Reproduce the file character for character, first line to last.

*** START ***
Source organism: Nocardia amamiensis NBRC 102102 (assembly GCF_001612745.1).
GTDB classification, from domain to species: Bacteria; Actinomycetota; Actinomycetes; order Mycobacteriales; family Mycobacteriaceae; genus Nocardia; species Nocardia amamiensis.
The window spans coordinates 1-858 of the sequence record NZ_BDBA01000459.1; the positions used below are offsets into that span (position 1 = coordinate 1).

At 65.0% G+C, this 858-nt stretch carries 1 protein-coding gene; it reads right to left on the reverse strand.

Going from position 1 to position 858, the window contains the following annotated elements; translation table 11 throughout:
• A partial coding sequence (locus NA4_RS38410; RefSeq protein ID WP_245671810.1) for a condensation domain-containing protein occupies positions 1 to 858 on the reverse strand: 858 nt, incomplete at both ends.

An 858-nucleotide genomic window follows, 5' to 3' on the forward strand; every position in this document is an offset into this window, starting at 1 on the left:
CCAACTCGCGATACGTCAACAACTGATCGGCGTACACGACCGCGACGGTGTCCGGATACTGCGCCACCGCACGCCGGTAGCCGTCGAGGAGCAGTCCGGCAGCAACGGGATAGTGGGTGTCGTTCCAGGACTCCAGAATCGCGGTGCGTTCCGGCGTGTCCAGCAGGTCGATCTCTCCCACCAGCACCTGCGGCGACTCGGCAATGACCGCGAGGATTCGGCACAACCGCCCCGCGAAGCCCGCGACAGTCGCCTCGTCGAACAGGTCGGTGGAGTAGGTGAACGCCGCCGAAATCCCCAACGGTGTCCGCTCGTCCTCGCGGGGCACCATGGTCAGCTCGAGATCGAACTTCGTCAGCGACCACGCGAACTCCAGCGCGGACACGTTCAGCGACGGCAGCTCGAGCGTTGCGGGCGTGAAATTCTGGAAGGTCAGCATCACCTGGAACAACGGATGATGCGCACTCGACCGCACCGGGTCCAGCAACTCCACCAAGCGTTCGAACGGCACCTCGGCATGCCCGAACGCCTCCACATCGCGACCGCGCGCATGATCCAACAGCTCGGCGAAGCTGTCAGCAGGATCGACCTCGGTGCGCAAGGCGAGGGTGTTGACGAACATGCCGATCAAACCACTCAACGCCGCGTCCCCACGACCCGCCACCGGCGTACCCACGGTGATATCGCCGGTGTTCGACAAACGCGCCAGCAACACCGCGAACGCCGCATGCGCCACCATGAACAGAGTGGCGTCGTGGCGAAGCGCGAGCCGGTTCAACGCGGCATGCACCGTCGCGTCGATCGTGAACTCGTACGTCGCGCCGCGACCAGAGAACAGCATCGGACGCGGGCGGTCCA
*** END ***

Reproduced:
Source organism: Nocardia amamiensis NBRC 102102 (assembly GCF_001612745.1).
GTDB classification, from domain to species: Bacteria; Actinomycetota; Actinomycetes; order Mycobacteriales; family Mycobacteriaceae; genus Nocardia; species Nocardia amamiensis.
The window spans coordinates 1-858 of the sequence record NZ_BDBA01000459.1; the positions used below are offsets into that span (position 1 = coordinate 1).

At 65.0% G+C, this 858-nt stretch carries 1 protein-coding gene; it reads right to left on the reverse strand.

Going from position 1 to position 858, the window contains the following annotated elements; translation table 11 throughout:
• A partial coding sequence (locus NA4_RS38410; RefSeq protein ID WP_245671810.1) for a condensation domain-containing protein occupies positions 1 to 858 on the reverse strand: 858 nt, incomplete at both ends.

An 858-nucleotide genomic window follows, 5' to 3' on the forward strand; every position in this document is an offset into this window, starting at 1 on the left:
CCAACTCGCGATACGTCAACAACTGATCGGCGTACACGACCGCGACGGTGTCCGGATACTGCGCCACCGCACGCCGGTAGCCGTCGAGGAGCAGTCCGGCAGCAACGGGATAGTGGGTGTCGTTCCAGGACTCCAGAATCGCGGTGCGTTCCGGCGTGTCCAGCAGGTCGATCTCTCCCACCAGCACCTGCGGCGACTCGGCAATGACCGCGAGGATTCGGCACAACCGCCCCGCGAAGCCCGCGACAGTCGCCTCGTCGAACAGGTCGGTGGAGTAGGTGAACGCCGCCGAAATCCCCAACGGTGTCCGCTCGTCCTCGCGGGGCACCATGGTCAGCTCGAGATCGAACTTCGTCAGCGACCACGCGAACTCCAGCGCGGACACGTTCAGCGACGGCAGCTCGAGCGTTGCGGGCGTGAAATTCTGGAAGGTCAGCATCACCTGGAACAACGGATGATGCGCACTCGACCGCACCGGGTCCAGCAACTCCACCAAGCGTTCGAACGGCACCTCGGCATGCCCGAACGCCTCCACATCGCGACCGCGCGCATGATCCAACAGCTCGGCGAAGCTGTCAGCAGGATCGACCTCGGTGCGCAAGGCGAGGGTGTTGACGAACATGCCGATCAAACCACTCAACGCCGCGTCCCCACGACCCGCCACCGGCGTACCCACGGTGATATCGCCGGTGTTCGACAAACGCGCCAGCAACACCGCGAACGCCGCATGCGCCACCATGAACAGAGTGGCGTCGTGGCGAAGCGCGAGCCGGTTCAACGCGGCATGCACCGTCGCGTCGATCGTGAACTCGTACGTCGCGCCGCGACCAGAGAACAGCATCGGACGCGGGCGGTCCA